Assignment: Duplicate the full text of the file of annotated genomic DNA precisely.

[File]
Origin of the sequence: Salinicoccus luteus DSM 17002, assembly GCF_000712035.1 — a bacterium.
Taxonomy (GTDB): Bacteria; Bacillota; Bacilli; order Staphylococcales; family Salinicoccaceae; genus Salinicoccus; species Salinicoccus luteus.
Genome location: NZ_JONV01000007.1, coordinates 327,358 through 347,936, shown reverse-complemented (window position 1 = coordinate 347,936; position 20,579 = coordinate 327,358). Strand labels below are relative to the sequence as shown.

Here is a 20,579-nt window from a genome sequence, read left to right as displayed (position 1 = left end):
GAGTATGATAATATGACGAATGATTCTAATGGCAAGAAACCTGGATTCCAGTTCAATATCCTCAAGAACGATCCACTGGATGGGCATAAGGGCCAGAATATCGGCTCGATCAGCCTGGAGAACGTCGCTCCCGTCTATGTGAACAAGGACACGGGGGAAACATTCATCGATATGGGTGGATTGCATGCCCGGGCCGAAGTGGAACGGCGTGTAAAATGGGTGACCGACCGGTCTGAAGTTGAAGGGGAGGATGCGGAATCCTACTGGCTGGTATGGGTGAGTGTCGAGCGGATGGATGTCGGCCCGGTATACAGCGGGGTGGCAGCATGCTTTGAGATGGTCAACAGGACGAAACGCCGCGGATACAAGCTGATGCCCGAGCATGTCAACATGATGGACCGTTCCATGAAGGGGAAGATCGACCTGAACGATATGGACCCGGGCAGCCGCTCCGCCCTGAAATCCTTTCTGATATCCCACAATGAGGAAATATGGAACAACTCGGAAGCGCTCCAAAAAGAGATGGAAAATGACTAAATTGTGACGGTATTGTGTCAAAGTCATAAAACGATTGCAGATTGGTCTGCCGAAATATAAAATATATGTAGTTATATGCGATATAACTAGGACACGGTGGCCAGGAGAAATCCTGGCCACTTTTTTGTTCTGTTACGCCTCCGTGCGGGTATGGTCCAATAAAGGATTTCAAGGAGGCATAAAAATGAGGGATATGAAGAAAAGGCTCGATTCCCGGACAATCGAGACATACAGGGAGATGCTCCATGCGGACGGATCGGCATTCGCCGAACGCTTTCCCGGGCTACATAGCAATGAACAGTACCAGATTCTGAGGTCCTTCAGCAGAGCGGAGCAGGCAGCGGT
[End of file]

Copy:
Origin of the sequence: Salinicoccus luteus DSM 17002, assembly GCF_000712035.1 — a bacterium.
Taxonomy (GTDB): Bacteria; Bacillota; Bacilli; order Staphylococcales; family Salinicoccaceae; genus Salinicoccus; species Salinicoccus luteus.
Genome location: NZ_JONV01000007.1, coordinates 327,358 through 347,936, shown reverse-complemented (window position 1 = coordinate 347,936; position 20,579 = coordinate 327,358). Strand labels below are relative to the sequence as shown.

Here is a 20,579-nt window from a genome sequence, read left to right as displayed (position 1 = left end):
GAGTATGATAATATGACGAATGATTCTAATGGCAAGAAACCTGGATTCCAGTTCAATATCCTCAAGAACGATCCACTGGATGGGCATAAGGGCCAGAATATCGGCTCGATCAGCCTGGAGAACGTCGCTCCCGTCTATGTGAACAAGGACACGGGGGAAACATTCATCGATATGGGTGGATTGCATGCCCGGGCCGAAGTGGAACGGCGTGTAAAATGGGTGACCGACCGGTCTGAAGTTGAAGGGGAGGATGCGGAATCCTACTGGCTGGTATGGGTGAGTGTCGAGCGGATGGATGTCGGCCCGGTATACAGCGGGGTGGCAGCATGCTTTGAGATGGTCAACAGGACGAAACGCCGCGGATACAAGCTGATGCCCGAGCATGTCAACATGATGGACCGTTCCATGAAGGGGAAGATCGACCTGAACGATATGGACCCGGGCAGCCGCTCCGCCCTGAAATCCTTTCTGATATCCCACAATGAGGAAATATGGAACAACTCGGAAGCGCTCCAAAAAGAGATGGAAAATGACTAAATTGTGACGGTATTGTGTCAAAGTCATAAAACGATTGCAGATTGGTCTGCCGAAATATAAAATATATGTAGTTATATGCGATATAACTAGGACACGGTGGCCAGGAGAAATCCTGGCCACTTTTTTGTTCTGTTACGCCTCCGTGCGGGTATGGTCCAATAAAGGATTTCAAGGAGGCATAAAAATGAGGGATATGAAGAAAAGGCTCGATTCCCGGACAATCGAGACATACAGGGAGATGCTCCATGCGGACGGATCGGCATTCGCCGAACGCTTTCCCGGGCTACATAGCAATGAACAGTACCAGATTCTGAGGTCCTTCAGCAGAGCGGAGCAGGCAGCGGT